U.S. corn was little changed on Tuesday, holding at a one-month low on favorable supply prospects and a cautious mood in the run-up to closely watched U.S. government crop forecasts.

Wheat trading was also cautious after the market fell sharply on Monday along with corn, while soybeans edged higher.

An above-average pace of corn and soybean planting and improving wheat crop conditions shown by weekly U.S. Department of Agriculture (USDA) data late on Monday helped keep prices in check.

After investors squared some positions in the previous session following a rally linked to adverse weather in South America, activity was subdued ahead of the USDA's May supply and demand report due at 1600 GMT.

The most active corn futures on the Chicago Board of Trade inched down 0.3 percent to $3.68 a bushel by 1029 GMT, a lowest since April 13. On Monday, prices closed down more than 2 percent.

Analysts surveyed by Reuters expect the USDA to project that U.S. corn stocks will balloon above 2.2 billion bushels by the end of 2016/17, which would be the most since 1987/88.

"The market is expecting a bearish USDA report and that triggered the losses on Monday," said Andrew Woodhouse, grains analyst at Advance Trading Australasia.

The USDA report will include the government's first official supply-and-demand tables for the 2016/17 marketing year, drawing extra attention to the publication.

In wheat, the USDA already projects world wheat stocks to reach an all-time high by the end of 2015/16, and analysts expect stocks to swell further by the end of 2016/17.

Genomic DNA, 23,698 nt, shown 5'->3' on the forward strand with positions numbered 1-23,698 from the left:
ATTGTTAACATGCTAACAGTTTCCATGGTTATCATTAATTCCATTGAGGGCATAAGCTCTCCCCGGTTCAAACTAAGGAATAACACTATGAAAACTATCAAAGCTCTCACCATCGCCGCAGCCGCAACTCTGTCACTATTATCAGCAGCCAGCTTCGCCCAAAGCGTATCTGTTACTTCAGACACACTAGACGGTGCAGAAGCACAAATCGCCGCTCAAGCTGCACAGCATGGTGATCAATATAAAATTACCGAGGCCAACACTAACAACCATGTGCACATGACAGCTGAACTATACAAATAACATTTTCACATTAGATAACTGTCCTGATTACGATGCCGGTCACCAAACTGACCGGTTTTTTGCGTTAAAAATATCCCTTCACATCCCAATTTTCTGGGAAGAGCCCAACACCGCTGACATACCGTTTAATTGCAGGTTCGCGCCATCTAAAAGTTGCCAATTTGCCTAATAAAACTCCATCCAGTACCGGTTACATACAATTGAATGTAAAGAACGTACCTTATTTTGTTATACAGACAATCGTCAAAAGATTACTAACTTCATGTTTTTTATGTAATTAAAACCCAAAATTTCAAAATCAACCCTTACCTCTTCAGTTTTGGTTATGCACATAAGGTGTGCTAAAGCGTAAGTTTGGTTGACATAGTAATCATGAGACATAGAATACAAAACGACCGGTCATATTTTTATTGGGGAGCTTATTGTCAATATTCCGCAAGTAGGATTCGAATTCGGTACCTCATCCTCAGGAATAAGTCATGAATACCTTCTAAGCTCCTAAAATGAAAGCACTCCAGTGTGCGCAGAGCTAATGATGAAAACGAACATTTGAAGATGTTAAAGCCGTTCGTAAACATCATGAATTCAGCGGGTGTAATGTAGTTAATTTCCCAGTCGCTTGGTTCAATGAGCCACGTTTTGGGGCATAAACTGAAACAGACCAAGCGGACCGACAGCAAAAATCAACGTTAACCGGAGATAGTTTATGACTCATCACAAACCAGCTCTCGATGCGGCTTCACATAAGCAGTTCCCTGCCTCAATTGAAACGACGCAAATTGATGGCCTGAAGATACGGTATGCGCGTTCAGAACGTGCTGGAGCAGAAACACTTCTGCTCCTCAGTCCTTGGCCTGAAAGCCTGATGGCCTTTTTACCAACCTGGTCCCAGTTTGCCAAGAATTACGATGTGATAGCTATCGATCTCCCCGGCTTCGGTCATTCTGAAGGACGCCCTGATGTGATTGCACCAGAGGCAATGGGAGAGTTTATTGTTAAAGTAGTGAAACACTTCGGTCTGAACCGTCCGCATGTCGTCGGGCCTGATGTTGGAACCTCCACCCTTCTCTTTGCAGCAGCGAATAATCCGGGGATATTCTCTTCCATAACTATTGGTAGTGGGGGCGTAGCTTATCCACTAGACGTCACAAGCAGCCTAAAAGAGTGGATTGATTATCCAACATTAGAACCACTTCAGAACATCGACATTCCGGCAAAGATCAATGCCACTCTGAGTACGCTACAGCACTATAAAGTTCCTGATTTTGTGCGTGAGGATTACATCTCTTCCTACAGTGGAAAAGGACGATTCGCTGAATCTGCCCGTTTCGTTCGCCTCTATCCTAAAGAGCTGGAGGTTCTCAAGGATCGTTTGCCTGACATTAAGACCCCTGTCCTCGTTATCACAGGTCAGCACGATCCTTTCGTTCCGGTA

The agency will also update its outlook for the current 2015/16 season, with attention on South American crops.

"We might get some surprises from USDA after the weather problems with Brazilian corn and Argentine soybeans," a European trader said.

The most active wheat futures was unchanged on the day at $4.56-1/2 a bushel, having closed down 1.6 percent on Monday.

The most active soybean futures rose 0.3 percent to $10.29-3/4 a bushel, having closed down 0.8 percent on Monday.

In its weekly crop progress report released after the market close on Monday, the USDA said U.S. corn plantings were 64 percent complete, above an average trade estimate of 62 percent.

Soybean planting progress was pegged at 23 percent complete, slightly ahead of expectations, while the winter wheat crop was rated 62 percent good to excellent, in line with expectations.